Walsh Will Be Missed
THE departure of Congressman Jim Walsh from Congress removes one of the finest public servants of recent times.
Jim, who is 60, walked away while at the top of his game. He faced a tough re-election battle in his Syracuse district, but he was generally expected to win as he had been victorious in even tougher circumstances in 2006 against the same opponent.
Jim was the exact opposite of the blowhard stereotype of politician so beloved in the media. When you talked to him he listened intently, and his desire to help with the Irish agenda sprung from a deep sense of commitment to Irish issues.
His office in Congress is bedecked with Irish mementoes, including a hurling stick, and the many tributes to him from party leaders in Ireland who have come to rely on his advice and help were heartfelt.
As chairman of the Congressional Friends of Ireland Walsh distinguished himself by his hard work and commitment to Irish issues.
It is hardly surprising that Jim decided to walk away under his own terms. He was never one to seek the limelight or insist on being treated as above others just because he was a member of Congress.
He was a keen student of Irish history and made himself an expert on the Irish peace process by repeated trips over there, and by reading everything about it he could get his hands on. He was always available to meet with visiting politicians from Ireland.
On immigration he was always willing to help, meeting with the Irish Lobby for Immigration Reform on several occasions.
His Walsh visas helped many of Northern Ireland's unskilled workers as well as others from border counties who qualified to learn job skills in America. It was not his fault that the scheme was never developed in the way it might have been because of bureaucratic infighting.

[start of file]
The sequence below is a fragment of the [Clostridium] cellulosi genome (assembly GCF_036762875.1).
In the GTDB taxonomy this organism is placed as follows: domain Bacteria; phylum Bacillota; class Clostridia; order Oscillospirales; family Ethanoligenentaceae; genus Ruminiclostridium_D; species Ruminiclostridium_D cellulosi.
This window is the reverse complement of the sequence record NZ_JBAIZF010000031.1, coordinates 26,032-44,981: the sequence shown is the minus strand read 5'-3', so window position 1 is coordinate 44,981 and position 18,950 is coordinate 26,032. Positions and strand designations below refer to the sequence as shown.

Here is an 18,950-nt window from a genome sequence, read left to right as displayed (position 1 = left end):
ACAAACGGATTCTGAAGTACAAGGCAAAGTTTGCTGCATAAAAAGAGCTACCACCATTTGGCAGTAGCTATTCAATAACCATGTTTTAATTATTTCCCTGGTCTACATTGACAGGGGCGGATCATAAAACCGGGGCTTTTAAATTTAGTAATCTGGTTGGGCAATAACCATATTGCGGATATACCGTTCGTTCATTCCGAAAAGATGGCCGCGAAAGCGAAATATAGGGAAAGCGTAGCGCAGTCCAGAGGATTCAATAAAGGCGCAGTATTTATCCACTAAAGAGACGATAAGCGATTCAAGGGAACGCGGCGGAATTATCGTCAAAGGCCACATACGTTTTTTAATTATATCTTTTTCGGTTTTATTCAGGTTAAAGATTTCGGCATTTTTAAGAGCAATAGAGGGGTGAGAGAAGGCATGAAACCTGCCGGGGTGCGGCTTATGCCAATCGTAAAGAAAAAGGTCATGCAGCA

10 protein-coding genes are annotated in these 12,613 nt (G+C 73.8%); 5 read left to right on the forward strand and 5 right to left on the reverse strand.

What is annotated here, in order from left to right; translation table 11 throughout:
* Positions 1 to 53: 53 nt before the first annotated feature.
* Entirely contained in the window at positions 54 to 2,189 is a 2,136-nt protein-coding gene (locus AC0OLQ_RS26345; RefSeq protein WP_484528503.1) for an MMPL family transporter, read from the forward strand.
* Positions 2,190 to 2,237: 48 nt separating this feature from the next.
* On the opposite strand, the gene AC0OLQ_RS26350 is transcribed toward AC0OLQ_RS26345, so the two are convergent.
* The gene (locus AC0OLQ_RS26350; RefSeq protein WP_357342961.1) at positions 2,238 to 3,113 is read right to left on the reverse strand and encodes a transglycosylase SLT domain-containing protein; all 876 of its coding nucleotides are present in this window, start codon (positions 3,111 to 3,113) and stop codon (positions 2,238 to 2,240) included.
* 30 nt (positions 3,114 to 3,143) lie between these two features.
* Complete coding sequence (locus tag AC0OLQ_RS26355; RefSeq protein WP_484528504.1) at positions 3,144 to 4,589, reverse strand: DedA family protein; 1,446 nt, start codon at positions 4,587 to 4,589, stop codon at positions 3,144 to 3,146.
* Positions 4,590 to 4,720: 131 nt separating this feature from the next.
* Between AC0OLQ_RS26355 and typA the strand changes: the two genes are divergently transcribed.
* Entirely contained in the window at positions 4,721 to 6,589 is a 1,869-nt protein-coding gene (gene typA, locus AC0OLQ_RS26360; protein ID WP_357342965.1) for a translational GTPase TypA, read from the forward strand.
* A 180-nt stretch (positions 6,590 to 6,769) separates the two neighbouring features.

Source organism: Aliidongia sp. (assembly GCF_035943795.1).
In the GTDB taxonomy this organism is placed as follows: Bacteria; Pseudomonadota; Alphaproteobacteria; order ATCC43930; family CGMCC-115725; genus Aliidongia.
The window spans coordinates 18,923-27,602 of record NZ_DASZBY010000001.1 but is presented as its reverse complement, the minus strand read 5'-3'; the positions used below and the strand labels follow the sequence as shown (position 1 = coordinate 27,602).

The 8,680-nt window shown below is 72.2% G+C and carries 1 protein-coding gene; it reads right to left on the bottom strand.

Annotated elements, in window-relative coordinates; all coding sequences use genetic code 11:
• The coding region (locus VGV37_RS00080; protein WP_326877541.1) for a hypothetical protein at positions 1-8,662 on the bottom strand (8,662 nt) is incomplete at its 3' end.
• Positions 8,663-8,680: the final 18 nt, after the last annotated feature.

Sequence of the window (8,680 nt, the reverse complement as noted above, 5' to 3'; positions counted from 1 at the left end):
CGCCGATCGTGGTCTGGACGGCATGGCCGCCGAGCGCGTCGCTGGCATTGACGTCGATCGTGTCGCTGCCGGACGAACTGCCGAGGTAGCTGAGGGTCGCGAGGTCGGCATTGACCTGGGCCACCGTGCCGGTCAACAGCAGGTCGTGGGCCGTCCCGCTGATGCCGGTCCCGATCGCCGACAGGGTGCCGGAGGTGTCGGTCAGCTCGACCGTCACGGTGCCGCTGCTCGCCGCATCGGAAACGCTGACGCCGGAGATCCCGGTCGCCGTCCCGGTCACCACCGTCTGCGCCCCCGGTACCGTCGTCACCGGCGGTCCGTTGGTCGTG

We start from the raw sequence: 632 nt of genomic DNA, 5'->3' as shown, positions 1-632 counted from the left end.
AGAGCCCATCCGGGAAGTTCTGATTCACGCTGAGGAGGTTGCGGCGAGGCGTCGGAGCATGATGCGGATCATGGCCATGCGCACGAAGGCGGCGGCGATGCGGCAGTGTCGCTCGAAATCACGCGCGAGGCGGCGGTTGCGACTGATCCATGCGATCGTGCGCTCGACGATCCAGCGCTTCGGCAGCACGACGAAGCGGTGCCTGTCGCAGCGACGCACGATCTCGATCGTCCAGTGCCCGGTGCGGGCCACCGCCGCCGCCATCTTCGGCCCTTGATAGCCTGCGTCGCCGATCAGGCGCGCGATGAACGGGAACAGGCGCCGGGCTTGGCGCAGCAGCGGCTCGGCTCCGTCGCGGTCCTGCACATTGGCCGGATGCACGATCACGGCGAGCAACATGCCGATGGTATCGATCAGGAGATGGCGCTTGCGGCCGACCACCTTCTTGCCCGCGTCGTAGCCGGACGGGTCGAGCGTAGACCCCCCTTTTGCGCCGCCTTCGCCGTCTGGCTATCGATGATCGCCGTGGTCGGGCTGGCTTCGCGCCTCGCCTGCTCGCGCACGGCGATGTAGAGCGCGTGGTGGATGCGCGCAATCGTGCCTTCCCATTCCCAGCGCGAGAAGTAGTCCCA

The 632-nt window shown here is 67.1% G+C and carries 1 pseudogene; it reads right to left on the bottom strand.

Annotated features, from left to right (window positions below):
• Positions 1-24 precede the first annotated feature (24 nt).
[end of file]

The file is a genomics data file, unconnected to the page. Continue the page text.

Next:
Dermot Ahern, Irish minister for foreign affairs, paid a fulsome tribute to Walsh. "The decision by Congressman Jim Walsh not to seek re-election will see the departure from Congress of a great friend of Ireland," Ahern said.
"He rightly takes pride in the extraordinary contribution he has made to American public life and in his tireless work on behalf of his ancestral home of Ireland."
Irish Women for Hillary
IF Senator Hillary Clinton is upset by the Kennedy/Obama endorsement, she can draw solace from the fact that peace activist women in Northern Ireland support her.
In an unprecedented move, several of them came together this week to issue a statement on Clinton's behalf. The move came after several newspapers, most notably The Boston Globe, raised questions over whether Clinton had played any significant role in the Irish peace process as she says she did.
The women of Northern Ireland certainly think so. Several key women leaders, long active in support of the peace process in Northern Ireland, lauded Clinton for her decade-long support.
Inez McCormack organized the tribute. McCormack is one of the most influential civil rights leaders in Northern Ireland. She was first female president of the Irish Congress of Trade Unions and played an important role in the peace accords.